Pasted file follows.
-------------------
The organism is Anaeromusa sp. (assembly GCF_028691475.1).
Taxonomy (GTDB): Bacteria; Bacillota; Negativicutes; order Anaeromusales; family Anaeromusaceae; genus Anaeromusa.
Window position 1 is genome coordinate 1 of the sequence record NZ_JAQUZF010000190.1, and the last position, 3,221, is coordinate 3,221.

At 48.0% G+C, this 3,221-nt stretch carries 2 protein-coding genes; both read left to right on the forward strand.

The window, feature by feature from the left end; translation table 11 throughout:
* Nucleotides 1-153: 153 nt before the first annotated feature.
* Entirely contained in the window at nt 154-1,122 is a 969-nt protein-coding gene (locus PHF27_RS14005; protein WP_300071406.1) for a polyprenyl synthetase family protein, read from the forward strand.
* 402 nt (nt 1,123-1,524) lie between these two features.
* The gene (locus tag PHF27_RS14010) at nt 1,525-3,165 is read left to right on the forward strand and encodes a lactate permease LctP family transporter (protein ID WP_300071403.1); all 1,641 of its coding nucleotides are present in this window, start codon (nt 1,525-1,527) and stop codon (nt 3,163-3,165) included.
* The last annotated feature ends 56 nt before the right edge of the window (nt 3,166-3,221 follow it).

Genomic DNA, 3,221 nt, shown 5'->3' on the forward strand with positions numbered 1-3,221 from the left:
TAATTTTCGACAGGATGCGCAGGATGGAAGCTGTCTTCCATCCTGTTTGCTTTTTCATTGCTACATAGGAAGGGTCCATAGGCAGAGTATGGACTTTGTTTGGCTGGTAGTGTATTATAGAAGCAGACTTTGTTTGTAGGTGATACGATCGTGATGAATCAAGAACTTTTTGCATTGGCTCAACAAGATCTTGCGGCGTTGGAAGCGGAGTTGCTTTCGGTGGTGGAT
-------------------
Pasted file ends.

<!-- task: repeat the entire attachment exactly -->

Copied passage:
The organism is Anaeromusa sp. (assembly GCF_028691475.1).
Taxonomy (GTDB): Bacteria; Bacillota; Negativicutes; order Anaeromusales; family Anaeromusaceae; genus Anaeromusa.
Window position 1 is genome coordinate 1 of the sequence record NZ_JAQUZF010000190.1, and the last position, 3,221, is coordinate 3,221.

At 48.0% G+C, this 3,221-nt stretch carries 2 protein-coding genes; both read left to right on the forward strand.

The window, feature by feature from the left end; translation table 11 throughout:
* Nucleotides 1-153: 153 nt before the first annotated feature.
* Entirely contained in the window at nt 154-1,122 is a 969-nt protein-coding gene (locus PHF27_RS14005; protein WP_300071406.1) for a polyprenyl synthetase family protein, read from the forward strand.
* 402 nt (nt 1,123-1,524) lie between these two features.
* The gene (locus tag PHF27_RS14010) at nt 1,525-3,165 is read left to right on the forward strand and encodes a lactate permease LctP family transporter (protein ID WP_300071403.1); all 1,641 of its coding nucleotides are present in this window, start codon (nt 1,525-1,527) and stop codon (nt 3,163-3,165) included.
* The last annotated feature ends 56 nt before the right edge of the window (nt 3,166-3,221 follow it).

Genomic DNA, 3,221 nt, shown 5'->3' on the forward strand with positions numbered 1-3,221 from the left:
TAATTTTCGACAGGATGCGCAGGATGGAAGCTGTCTTCCATCCTGTTTGCTTTTTCATTGCTACATAGGAAGGGTCCATAGGCAGAGTATGGACTTTGTTTGGCTGGTAGTGTATTATAGAAGCAGACTTTGTTTGTAGGTGATACGATCGTGATGAATCAAGAACTTTTTGCATTGGCTCAACAAGATCTTGCGGCGTTGGAAGCGGAGTTGCTTTCGGTGGTGGAT